The Inter-American Development Bank actually holds the most Haitian debt out of the big lending organizations. The IADB holds 420 million dollars, followed by The International Monetary Fund with 165 million.
Haiti will need every single dollar it's been given to rebuild the country instead of paying off debts. Most of those loans were made to Haiti for prior disaster recovery efforts from recent floods and hurricanes.
From the IPS, writer Jim Lobe reports on the debt relief efforts.
The Senate Friday approved a resolution urging the U.S. representative at major international lending institutions to push for the cancellation of all of Haiti's outstanding multilateral debt – about 700 million dollars – or about two-thirds of the country's total outstanding debt of some 1.2 billion dollars.
The resolution also calls for Washington and other donors to provide significant assistance to help the country recover and rebuild from the earthquake, in which more than 200,000 people are estimated to have died.
In early projections based on other recent natural catastrophes released last month, the Inter-American Development Bank (IDB) estimated that reconstruction costs in Haiti are likely to range from eight billion dollars to 14 billion dollars. The same study predicted that the earthquake "is likely to be the most destructive natural disaster in modern times, when viewed in relations to the size of Haiti's population and its economy."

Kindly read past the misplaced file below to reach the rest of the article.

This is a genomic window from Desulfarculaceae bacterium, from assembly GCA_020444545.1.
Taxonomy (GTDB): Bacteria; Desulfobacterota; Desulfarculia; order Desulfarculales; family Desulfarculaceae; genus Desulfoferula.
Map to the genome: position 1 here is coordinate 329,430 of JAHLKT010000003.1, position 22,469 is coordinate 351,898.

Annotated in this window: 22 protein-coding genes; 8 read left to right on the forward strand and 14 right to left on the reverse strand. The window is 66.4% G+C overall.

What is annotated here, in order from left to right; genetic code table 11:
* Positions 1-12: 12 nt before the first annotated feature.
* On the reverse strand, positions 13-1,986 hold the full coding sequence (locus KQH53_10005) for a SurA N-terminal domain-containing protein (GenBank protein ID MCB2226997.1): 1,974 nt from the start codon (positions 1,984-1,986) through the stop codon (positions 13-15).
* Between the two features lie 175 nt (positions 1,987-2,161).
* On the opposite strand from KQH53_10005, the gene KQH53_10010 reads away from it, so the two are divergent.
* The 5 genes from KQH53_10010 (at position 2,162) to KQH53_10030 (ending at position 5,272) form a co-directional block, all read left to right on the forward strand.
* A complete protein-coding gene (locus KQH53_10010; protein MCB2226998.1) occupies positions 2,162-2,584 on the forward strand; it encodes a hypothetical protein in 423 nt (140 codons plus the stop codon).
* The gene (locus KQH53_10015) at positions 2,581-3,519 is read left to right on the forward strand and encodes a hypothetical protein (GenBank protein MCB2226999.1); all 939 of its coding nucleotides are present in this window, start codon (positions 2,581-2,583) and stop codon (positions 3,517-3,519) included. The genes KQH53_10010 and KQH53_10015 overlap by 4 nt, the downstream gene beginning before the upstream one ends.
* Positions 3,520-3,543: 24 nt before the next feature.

Meanwhile, the House of Representatives is planning to vote on a similar resolution during Preval's visit here Wednesday morning, according to Congressional staff members.
The House's subcommittee on International Monetary Policy and Trade approved the pending measure by voice vote last Thursday, and the House leadership has put it on a fast track for a floor vote, which is expected to be bipartisan.
Preval's visit, his first here since the devastating Jan. 12 earthquake, comes as U.S. troops have accelerated their withdrawal from the country where they helped deliver humanitarian assistance and maintain security, along with some 10,000 U.N. peacekeepers who were already stationed in Haiti and will remain there.
At their peak in early February, more than 16,000 U.S. soldiers and sailors were deployed in and around Haiti. "Our mission is largely accomplished," said Gen. Douglas Fraser in a press call Monday. He said less than 8,000 troops will remain in the area – most of them off-shore – by the end of this week.
Wednesday's White House meeting is designed in major part to demonstrate continued U.S. interest in the recovery of what was already, before the quake, Latin America's poorest country.